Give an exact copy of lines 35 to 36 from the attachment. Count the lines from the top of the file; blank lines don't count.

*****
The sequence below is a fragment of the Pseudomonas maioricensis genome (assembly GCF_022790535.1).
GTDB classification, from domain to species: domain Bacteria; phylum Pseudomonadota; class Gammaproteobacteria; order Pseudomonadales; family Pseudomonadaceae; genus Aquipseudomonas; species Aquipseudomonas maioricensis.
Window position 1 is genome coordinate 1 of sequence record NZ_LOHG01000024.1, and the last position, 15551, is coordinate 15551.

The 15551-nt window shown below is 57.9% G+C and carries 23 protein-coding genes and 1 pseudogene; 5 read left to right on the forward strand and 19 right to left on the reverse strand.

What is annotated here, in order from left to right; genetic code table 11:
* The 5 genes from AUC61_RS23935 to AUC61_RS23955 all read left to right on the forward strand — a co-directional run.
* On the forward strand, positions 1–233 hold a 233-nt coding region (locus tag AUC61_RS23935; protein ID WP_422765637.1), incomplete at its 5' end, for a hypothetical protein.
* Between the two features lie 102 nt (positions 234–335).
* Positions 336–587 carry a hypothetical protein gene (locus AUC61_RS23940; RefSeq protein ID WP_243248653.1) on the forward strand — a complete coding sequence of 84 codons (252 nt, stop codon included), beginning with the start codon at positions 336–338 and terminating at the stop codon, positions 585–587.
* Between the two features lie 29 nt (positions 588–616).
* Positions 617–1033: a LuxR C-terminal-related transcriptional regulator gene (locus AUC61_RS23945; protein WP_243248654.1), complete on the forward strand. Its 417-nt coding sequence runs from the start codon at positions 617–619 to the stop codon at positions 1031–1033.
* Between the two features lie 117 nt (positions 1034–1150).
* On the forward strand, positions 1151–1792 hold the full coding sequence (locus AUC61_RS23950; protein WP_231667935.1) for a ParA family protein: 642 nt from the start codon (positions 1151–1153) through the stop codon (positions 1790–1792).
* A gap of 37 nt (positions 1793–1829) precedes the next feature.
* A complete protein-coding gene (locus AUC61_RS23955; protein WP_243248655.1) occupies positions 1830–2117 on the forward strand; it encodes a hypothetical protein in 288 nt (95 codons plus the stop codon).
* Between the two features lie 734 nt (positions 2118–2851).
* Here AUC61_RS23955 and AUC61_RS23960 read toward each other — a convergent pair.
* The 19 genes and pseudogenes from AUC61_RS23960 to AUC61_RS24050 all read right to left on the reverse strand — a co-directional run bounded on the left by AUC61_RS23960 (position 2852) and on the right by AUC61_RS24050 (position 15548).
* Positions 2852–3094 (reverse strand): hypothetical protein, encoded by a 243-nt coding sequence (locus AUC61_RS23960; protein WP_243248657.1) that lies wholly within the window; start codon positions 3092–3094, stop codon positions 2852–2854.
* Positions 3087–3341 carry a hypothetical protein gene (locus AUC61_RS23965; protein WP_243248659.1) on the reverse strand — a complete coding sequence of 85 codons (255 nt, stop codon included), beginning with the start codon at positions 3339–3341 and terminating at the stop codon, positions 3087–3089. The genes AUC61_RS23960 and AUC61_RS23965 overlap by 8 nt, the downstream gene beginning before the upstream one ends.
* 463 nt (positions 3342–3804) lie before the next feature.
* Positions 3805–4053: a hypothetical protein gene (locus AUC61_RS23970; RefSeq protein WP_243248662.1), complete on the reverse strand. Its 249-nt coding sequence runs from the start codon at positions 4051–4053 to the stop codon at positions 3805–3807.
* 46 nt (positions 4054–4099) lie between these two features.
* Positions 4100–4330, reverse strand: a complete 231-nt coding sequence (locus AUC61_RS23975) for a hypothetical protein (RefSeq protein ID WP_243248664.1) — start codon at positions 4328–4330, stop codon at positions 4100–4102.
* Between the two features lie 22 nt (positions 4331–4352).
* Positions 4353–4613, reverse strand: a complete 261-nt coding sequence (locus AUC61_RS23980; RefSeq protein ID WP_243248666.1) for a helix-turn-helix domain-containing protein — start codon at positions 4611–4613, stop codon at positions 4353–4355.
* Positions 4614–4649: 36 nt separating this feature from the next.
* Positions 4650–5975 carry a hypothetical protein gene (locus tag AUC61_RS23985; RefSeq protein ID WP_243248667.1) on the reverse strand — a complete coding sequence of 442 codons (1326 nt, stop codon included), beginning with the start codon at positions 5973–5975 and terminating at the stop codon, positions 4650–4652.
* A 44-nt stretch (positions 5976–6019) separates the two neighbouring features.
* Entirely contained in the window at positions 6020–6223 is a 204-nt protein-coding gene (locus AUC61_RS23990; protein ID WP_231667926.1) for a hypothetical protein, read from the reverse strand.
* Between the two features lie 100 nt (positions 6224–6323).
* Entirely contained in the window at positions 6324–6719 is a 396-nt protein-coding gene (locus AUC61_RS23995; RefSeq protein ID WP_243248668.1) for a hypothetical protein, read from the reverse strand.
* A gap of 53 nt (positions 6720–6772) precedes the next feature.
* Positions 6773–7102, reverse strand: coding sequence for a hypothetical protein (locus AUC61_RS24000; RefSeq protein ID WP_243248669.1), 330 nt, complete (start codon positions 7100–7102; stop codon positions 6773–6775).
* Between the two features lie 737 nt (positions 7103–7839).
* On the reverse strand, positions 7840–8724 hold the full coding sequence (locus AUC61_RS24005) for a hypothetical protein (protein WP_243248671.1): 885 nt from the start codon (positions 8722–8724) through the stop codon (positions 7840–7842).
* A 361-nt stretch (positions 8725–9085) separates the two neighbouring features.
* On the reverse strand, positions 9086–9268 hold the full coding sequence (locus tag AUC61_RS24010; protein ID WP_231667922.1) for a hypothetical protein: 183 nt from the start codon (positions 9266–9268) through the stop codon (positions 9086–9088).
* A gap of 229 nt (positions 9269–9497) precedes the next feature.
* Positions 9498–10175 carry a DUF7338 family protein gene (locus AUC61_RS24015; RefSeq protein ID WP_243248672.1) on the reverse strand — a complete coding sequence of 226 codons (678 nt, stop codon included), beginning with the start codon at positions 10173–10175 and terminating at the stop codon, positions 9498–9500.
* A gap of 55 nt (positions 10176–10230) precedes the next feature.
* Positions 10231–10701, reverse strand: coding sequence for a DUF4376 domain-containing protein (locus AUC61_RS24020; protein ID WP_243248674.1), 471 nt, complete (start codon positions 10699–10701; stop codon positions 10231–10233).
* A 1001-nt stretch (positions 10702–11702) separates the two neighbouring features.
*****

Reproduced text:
* Between the two features lie 737 nt (positions 7103–7839).
* On the reverse strand, positions 7840–8724 hold the full coding sequence (locus AUC61_RS24005) for a hypothetical protein (protein WP_243248671.1): 885 nt from the start codon (positions 8722–8724) through the stop codon (positions 7840–7842).